Lopez v. S.B. Thomas, Inc.

Citation831 F.2d 1184
Decision Date22 October 1987
Docket NumberNo. 1017,D,1017
Parties45 Fair Empl.Prac.Cas. 140, 45 Empl. Prac. Dec. P 37,613 Cruz LOPEZ, Plaintiff-Appellant, v. S.B. THOMAS, INC., Defendant-Appellee. ocket 86-7920.
CourtUnited States Courts of Appeals. United States Court of Appeals (2nd Circuit)

Jose A. Rivera, Brooklyn, N.Y., for plaintiff-appellant.

Richard E. Donovan, New York City (Kelley Drye & Warren, Eugene T. D'Ablemont, Cynthia A. Epstein, New York City, of counsel), for defendant-appellee.

Before LUMBARD, OAKES and CARDAMONE, Circuit Judges.

CARDAMONE, Circuit Judge:

This case presents for our consideration whether unchecked ethnic epithets directed towards an employee may contribute to the employee's constructive discharge from his employment, and whether this type of harassment may also serve as the basis for a hostile work environment claim entitling plaintiff to relief in his civil rights suit against his employer. Although we recognize that an employer is unable to guarantee Appellant Cruz Lopez, who is of Puerto Rican descent, filed his complaint against his former employer, S.B. Thomas, Inc. (Thomas), under 42 U.S.C. Sec. 1981 (1982) and the Human Rights Law of the State of New York, N.Y.Exec.Law Sec. 296 (McKinney 1982 & Supp.1987), alleging that his working environment was so discriminatory and hostile that he was forced to resign. The United States District Court for the Southern District of New York (Knapp, J.) granted the employer's motion for summary judgment under Fed.R.Civ.P. 56. We affirm as to the hostile work environment claim and reverse and remand on appellant's claim of constructive discharge.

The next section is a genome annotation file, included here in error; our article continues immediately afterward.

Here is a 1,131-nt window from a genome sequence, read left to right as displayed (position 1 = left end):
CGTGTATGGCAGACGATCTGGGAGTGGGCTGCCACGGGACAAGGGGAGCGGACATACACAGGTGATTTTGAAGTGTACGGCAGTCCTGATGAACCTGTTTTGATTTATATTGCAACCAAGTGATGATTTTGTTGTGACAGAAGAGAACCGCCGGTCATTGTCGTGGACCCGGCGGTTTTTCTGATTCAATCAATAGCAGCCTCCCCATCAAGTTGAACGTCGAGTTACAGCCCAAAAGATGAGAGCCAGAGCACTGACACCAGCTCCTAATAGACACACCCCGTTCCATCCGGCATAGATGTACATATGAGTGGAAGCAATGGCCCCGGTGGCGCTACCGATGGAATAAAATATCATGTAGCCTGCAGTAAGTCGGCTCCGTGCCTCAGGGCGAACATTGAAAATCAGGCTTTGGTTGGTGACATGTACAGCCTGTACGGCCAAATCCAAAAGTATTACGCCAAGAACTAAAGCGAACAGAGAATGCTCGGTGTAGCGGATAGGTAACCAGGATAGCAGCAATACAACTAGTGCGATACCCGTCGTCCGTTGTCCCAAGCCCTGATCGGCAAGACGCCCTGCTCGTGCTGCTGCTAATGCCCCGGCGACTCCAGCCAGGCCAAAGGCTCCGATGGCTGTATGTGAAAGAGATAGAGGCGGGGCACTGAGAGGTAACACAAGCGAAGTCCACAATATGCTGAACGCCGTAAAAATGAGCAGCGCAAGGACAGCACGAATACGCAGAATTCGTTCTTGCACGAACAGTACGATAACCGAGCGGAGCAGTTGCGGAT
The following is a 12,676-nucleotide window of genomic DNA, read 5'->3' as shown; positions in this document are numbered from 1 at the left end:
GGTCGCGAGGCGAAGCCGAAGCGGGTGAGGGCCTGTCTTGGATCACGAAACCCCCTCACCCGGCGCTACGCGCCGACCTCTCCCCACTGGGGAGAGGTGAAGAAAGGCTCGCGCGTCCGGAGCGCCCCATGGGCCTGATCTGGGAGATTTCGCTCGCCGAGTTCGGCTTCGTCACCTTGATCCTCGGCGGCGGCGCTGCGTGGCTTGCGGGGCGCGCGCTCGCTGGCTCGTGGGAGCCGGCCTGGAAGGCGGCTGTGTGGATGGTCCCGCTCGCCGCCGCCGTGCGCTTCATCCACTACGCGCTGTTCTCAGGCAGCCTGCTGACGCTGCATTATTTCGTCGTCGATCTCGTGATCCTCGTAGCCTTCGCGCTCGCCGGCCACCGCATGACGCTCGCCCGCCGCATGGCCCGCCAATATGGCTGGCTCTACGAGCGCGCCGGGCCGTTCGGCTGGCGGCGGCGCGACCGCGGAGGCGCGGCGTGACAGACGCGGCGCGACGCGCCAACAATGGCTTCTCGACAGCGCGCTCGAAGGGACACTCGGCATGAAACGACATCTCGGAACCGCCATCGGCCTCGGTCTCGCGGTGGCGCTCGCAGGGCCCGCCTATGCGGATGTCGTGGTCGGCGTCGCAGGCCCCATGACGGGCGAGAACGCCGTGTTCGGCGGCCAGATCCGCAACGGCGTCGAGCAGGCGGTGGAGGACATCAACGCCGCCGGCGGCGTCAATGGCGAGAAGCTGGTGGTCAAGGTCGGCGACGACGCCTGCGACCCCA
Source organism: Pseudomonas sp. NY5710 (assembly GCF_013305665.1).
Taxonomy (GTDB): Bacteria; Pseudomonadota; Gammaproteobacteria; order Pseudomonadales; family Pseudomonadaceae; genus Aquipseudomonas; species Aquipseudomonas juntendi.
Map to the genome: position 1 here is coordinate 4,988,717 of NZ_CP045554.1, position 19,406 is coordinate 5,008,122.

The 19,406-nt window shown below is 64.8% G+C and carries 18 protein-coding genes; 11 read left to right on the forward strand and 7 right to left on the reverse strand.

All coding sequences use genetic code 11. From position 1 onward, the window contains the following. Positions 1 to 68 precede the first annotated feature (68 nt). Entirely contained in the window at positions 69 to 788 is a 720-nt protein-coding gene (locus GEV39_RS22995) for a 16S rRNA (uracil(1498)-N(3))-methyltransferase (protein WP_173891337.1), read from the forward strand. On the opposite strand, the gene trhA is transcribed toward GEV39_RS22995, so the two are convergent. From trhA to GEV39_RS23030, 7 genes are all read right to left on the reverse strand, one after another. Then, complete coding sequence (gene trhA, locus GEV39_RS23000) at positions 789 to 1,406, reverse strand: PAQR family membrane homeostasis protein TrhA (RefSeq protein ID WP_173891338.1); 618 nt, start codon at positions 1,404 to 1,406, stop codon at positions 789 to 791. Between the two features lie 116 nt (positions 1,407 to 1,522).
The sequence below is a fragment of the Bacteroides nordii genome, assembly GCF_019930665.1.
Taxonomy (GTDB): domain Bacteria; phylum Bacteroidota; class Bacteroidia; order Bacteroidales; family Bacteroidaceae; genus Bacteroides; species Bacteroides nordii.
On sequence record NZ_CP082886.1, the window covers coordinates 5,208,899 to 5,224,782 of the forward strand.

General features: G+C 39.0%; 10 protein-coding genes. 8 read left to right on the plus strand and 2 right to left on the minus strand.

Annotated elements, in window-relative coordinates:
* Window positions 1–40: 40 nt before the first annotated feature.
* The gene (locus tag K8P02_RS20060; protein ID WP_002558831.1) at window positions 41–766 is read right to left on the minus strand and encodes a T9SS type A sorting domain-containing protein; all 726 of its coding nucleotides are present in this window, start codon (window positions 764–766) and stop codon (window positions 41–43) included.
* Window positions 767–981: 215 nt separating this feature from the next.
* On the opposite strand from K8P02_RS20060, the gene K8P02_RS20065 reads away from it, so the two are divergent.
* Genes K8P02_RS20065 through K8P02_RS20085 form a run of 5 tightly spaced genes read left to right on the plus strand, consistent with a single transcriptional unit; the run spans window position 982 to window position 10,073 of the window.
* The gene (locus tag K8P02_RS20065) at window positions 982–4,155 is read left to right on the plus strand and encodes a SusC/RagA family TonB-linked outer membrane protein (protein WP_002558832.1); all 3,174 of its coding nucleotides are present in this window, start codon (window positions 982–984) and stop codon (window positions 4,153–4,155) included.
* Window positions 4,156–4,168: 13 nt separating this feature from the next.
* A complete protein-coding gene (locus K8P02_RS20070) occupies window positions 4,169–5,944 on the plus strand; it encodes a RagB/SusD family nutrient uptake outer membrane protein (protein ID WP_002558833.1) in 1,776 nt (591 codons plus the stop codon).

a working environment uncontaminated by foul invective, the law nonetheless provides that when an employer knows or reasonably should know that co-workers are harassing an employee because of that individual's race, color, religion, sex, or national origin, the employer may not stand idly by. In our view, the allegations in the instant case are sufficient to avoid dismissal of the employee's constructive discharge claim.


Lopez, a New York resident, began working for Thomas, a New Jersey producer of baked goods, in 1973 as an assistant to the regional sales manager in the thrift division. After a series of promotions and transfers, appellant in 1978 rose to the position of District Sales Manager for fresh goods and served in this position for seven years without receiving any unsatisfactory performance reviews. On January 31, 1985 his supervisor, Thomas Elmore, gave him an overall rating of 3.7 out of an ideal 6, with "acceptable" scores in 6 of the 7 "competence areas." During this period, Lopez was the only minority District Sales Manager in Thomas' New York office.

In February, 1985 he was transferred to Thomas' Greensburgh, New York depot. The next month Donald Hunsberger, a white male, was appointed Regional Director of that facility, becoming plaintiff's direct supervisor. From this point Lopez's relationship with his employer deteriorated. Almost immediately Hunsberger became upset with Lopez because of the manner in which he filed an expense account report, though Lopez claims that his filing was the customary one under his previous supervisor. A second incident occurred a month later when appellant failed to engage in selling while escorting Thomas' Vice President of Sales and the Division Manager to several customers in the region. Lopez and Hunsberger disagree as to what instructions the latter gave Lopez regarding these visits. After the Division Manager, Robert Forest, complained to Hunsberger that Cruz acted as a tour guide without giving a sales presentation, Hunsberger called Lopez aside and, according to Lopez, burst into degrading and lewd obscenities directed towards him.

A few weeks later Lopez went to Forest to complain about Hunsberger's outburst. According to appellant, Forest asked him what he was going to do about it, and when Lopez responded that he thought that by approaching Forest he was doing something about it, Forest suggested that Lopez resign. Afterwards, Forest filed an assessment of appellant, noting that while only a few weaknesses had been previously noted, Lopez was now "underqualified to perform" his job as District Sales Manager.